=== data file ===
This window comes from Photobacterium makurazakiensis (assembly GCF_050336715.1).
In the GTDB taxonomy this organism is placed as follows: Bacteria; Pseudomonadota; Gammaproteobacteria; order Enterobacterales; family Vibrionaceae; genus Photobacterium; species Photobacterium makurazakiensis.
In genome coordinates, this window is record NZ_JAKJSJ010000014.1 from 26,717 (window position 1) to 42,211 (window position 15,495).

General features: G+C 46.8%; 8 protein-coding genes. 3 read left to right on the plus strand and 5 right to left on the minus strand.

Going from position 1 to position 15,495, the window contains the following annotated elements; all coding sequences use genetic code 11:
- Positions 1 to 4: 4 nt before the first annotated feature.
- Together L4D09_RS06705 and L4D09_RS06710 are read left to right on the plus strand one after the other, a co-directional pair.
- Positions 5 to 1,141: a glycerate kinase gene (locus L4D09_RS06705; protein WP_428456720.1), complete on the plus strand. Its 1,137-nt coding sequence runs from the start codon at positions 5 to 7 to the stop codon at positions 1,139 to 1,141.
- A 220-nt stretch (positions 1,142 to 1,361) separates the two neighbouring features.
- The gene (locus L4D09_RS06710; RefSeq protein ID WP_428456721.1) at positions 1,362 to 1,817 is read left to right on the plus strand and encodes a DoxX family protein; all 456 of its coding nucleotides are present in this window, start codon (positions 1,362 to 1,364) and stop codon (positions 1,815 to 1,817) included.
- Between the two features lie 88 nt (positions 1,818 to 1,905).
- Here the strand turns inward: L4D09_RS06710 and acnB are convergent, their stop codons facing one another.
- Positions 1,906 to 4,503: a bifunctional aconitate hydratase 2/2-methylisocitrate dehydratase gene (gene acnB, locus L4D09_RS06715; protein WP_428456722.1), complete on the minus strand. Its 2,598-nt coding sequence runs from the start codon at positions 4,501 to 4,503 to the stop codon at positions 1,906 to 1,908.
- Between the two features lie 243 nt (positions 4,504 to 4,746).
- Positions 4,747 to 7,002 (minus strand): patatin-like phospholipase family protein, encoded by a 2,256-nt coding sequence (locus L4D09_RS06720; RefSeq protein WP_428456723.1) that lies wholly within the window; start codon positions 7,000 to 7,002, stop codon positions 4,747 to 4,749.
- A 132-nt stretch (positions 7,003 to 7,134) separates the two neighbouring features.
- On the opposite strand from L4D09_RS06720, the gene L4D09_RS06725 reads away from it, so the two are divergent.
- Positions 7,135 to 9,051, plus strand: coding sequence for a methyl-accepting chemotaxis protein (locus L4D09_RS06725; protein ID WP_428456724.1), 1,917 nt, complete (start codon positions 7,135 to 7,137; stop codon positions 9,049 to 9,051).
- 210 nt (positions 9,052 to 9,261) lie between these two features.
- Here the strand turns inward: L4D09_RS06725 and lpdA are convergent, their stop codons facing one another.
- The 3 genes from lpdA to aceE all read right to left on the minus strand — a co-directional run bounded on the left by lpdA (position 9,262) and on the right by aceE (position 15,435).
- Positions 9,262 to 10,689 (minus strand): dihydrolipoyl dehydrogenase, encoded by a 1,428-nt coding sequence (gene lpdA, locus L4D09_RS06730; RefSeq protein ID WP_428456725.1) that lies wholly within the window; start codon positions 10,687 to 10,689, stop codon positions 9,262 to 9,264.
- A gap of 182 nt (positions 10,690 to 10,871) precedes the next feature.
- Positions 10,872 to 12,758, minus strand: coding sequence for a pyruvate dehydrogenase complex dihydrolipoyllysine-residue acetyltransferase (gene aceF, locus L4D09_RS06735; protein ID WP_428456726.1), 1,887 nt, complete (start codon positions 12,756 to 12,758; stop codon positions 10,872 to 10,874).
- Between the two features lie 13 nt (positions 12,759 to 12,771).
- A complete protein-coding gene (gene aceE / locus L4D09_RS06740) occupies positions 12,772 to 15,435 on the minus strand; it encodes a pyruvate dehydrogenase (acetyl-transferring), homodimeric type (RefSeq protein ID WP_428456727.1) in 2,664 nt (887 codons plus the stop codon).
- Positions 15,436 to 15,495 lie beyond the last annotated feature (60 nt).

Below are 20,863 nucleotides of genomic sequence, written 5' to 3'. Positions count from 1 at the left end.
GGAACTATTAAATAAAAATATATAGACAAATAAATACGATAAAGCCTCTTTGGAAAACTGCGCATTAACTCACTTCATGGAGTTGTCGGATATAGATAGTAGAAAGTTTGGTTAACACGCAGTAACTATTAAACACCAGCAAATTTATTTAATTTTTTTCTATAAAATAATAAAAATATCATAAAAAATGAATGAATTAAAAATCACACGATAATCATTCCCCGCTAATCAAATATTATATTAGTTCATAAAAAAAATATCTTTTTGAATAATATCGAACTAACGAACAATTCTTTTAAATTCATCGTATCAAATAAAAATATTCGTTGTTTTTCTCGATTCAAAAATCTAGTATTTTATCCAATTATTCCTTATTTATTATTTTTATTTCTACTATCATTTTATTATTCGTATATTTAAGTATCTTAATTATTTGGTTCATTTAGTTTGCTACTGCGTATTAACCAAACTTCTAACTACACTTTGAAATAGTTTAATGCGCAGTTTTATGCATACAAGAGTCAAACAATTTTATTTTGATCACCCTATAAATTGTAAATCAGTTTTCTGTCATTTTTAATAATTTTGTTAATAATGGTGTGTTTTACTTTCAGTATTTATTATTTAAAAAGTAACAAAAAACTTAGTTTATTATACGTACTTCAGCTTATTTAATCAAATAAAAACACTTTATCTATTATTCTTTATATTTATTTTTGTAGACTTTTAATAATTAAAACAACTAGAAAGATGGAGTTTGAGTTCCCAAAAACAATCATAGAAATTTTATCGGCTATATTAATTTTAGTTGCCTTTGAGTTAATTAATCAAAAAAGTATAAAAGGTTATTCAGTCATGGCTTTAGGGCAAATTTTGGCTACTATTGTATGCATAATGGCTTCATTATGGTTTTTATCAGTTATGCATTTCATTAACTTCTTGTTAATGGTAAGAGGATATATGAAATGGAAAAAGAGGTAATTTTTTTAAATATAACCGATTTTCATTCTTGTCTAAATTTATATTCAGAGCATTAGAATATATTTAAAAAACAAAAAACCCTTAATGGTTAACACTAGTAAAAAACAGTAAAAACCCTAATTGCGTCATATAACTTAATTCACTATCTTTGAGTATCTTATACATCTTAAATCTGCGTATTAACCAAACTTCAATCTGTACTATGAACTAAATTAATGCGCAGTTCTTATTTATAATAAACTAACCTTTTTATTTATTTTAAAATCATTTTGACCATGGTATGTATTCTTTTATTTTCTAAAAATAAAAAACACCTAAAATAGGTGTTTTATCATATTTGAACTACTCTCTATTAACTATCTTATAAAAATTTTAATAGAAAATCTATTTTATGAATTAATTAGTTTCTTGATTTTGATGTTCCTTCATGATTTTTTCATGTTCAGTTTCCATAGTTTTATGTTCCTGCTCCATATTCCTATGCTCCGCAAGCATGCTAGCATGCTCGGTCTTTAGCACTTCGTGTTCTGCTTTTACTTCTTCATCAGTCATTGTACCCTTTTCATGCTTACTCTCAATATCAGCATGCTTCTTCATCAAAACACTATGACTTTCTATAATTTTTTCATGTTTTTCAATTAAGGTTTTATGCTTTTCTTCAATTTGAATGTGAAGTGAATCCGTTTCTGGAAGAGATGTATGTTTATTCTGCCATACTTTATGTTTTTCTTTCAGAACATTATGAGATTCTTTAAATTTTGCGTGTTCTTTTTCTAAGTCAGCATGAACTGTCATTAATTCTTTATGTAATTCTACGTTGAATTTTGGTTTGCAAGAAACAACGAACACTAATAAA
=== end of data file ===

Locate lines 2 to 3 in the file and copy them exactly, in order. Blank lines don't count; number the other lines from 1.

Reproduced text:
In the GTDB taxonomy this organism is placed as follows: Bacteria; Pseudomonadota; Gammaproteobacteria; order Enterobacterales; family Vibrionaceae; genus Photobacterium; species Photobacterium makurazakiensis.
In genome coordinates, this window is record NZ_JAKJSJ010000014.1 from 26,717 (window position 1) to 42,211 (window position 15,495).